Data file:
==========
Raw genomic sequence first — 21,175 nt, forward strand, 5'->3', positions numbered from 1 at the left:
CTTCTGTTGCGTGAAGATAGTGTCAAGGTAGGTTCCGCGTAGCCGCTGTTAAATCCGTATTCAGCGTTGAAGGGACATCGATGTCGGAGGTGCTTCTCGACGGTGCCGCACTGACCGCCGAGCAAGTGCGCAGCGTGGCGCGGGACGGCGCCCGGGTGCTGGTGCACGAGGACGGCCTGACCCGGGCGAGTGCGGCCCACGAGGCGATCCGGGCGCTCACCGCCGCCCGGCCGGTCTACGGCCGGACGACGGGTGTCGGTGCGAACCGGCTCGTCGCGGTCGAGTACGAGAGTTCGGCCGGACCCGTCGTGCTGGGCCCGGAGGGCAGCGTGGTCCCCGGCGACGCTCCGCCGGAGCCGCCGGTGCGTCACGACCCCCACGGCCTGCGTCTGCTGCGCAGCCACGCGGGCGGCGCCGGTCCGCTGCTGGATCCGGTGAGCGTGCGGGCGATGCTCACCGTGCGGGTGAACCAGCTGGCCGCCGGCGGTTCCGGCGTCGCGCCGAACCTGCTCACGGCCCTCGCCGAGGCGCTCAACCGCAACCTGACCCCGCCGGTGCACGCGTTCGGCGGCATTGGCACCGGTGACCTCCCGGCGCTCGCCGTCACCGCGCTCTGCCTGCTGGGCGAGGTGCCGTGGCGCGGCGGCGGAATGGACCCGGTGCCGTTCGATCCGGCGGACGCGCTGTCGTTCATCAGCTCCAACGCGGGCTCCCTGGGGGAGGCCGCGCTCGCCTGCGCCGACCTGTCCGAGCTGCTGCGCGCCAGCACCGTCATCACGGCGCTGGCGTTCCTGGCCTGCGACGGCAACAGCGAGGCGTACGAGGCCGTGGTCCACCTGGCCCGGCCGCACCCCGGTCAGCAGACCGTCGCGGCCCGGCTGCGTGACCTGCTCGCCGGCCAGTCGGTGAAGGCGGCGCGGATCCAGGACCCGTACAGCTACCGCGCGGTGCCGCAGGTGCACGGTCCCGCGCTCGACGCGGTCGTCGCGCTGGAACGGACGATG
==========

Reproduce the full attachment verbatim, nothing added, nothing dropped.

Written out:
Raw genomic sequence first — 21,175 nt, forward strand, 5'->3', positions numbered from 1 at the left:
CTTCTGTTGCGTGAAGATAGTGTCAAGGTAGGTTCCGCGTAGCCGCTGTTAAATCCGTATTCAGCGTTGAAGGGACATCGATGTCGGAGGTGCTTCTCGACGGTGCCGCACTGACCGCCGAGCAAGTGCGCAGCGTGGCGCGGGACGGCGCCCGGGTGCTGGTGCACGAGGACGGCCTGACCCGGGCGAGTGCGGCCCACGAGGCGATCCGGGCGCTCACCGCCGCCCGGCCGGTCTACGGCCGGACGACGGGTGTCGGTGCGAACCGGCTCGTCGCGGTCGAGTACGAGAGTTCGGCCGGACCCGTCGTGCTGGGCCCGGAGGGCAGCGTGGTCCCCGGCGACGCTCCGCCGGAGCCGCCGGTGCGTCACGACCCCCACGGCCTGCGTCTGCTGCGCAGCCACGCGGGCGGCGCCGGTCCGCTGCTGGATCCGGTGAGCGTGCGGGCGATGCTCACCGTGCGGGTGAACCAGCTGGCCGCCGGCGGTTCCGGCGTCGCGCCGAACCTGCTCACGGCCCTCGCCGAGGCGCTCAACCGCAACCTGACCCCGCCGGTGCACGCGTTCGGCGGCATTGGCACCGGTGACCTCCCGGCGCTCGCCGTCACCGCGCTCTGCCTGCTGGGCGAGGTGCCGTGGCGCGGCGGCGGAATGGACCCGGTGCCGTTCGATCCGGCGGACGCGCTGTCGTTCATCAGCTCCAACGCGGGCTCCCTGGGGGAGGCCGCGCTCGCCTGCGCCGACCTGTCCGAGCTGCTGCGCGCCAGCACCGTCATCACGGCGCTGGCGTTCCTGGCCTGCGACGGCAACAGCGAGGCGTACGAGGCCGTGGTCCACCTGGCCCGGCCGCACCCCGGTCAGCAGACCGTCGCGGCCCGGCTGCGTGACCTGCTCGCCGGCCAGTCGGTGAAGGCGGCGCGGATCCAGGACCCGTACAGCTACCGCGCGGTGCCGCAGGTGCACGGTCCCGCGCTCGACGCGGTCGTCGCGCTGGAACGGACGATG